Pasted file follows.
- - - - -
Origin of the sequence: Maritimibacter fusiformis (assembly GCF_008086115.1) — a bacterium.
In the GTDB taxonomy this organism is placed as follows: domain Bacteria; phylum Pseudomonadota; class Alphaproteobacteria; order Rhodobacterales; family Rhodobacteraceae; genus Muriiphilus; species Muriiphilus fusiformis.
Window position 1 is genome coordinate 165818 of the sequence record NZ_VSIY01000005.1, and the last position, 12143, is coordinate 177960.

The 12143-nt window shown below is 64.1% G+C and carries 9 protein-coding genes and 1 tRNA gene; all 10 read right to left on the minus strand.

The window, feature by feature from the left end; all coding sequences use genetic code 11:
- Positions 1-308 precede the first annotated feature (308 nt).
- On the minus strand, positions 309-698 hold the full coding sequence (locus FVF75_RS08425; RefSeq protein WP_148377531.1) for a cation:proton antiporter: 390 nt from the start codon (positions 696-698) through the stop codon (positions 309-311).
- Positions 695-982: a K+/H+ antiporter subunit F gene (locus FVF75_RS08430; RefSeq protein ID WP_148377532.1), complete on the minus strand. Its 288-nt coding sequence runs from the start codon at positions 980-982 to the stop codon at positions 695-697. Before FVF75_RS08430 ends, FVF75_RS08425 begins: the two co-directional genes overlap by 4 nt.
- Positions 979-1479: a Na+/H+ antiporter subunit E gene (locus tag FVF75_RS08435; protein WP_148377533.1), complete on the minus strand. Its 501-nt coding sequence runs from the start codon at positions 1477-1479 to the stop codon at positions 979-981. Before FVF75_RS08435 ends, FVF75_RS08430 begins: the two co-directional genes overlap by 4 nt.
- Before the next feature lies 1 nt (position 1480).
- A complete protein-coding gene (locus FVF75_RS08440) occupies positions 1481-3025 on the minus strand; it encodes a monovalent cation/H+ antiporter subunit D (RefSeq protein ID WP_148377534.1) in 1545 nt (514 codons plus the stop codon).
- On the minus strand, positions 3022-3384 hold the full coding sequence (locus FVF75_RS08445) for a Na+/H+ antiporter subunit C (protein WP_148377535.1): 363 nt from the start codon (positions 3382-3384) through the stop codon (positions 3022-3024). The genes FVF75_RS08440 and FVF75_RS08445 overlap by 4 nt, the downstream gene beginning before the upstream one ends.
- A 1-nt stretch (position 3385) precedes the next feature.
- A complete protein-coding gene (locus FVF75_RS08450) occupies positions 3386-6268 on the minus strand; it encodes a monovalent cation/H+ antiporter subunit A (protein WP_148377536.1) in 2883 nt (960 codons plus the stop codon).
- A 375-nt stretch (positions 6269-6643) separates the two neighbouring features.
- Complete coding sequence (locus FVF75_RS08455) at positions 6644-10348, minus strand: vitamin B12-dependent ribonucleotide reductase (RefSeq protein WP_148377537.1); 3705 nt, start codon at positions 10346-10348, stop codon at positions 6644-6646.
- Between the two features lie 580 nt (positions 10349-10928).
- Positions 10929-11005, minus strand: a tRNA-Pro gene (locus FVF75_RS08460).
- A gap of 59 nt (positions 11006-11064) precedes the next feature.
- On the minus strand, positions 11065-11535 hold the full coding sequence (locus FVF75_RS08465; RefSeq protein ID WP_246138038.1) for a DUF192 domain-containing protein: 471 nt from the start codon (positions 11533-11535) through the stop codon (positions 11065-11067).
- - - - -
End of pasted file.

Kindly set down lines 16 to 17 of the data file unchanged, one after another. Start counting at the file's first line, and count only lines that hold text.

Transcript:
- Complete coding sequence (locus FVF75_RS08455) at positions 6644-10348, minus strand: vitamin B12-dependent ribonucleotide reductase (RefSeq protein WP_148377537.1); 3705 nt, start codon at positions 10346-10348, stop codon at positions 6644-6646.
- Between the two features lie 580 nt (positions 10349-10928).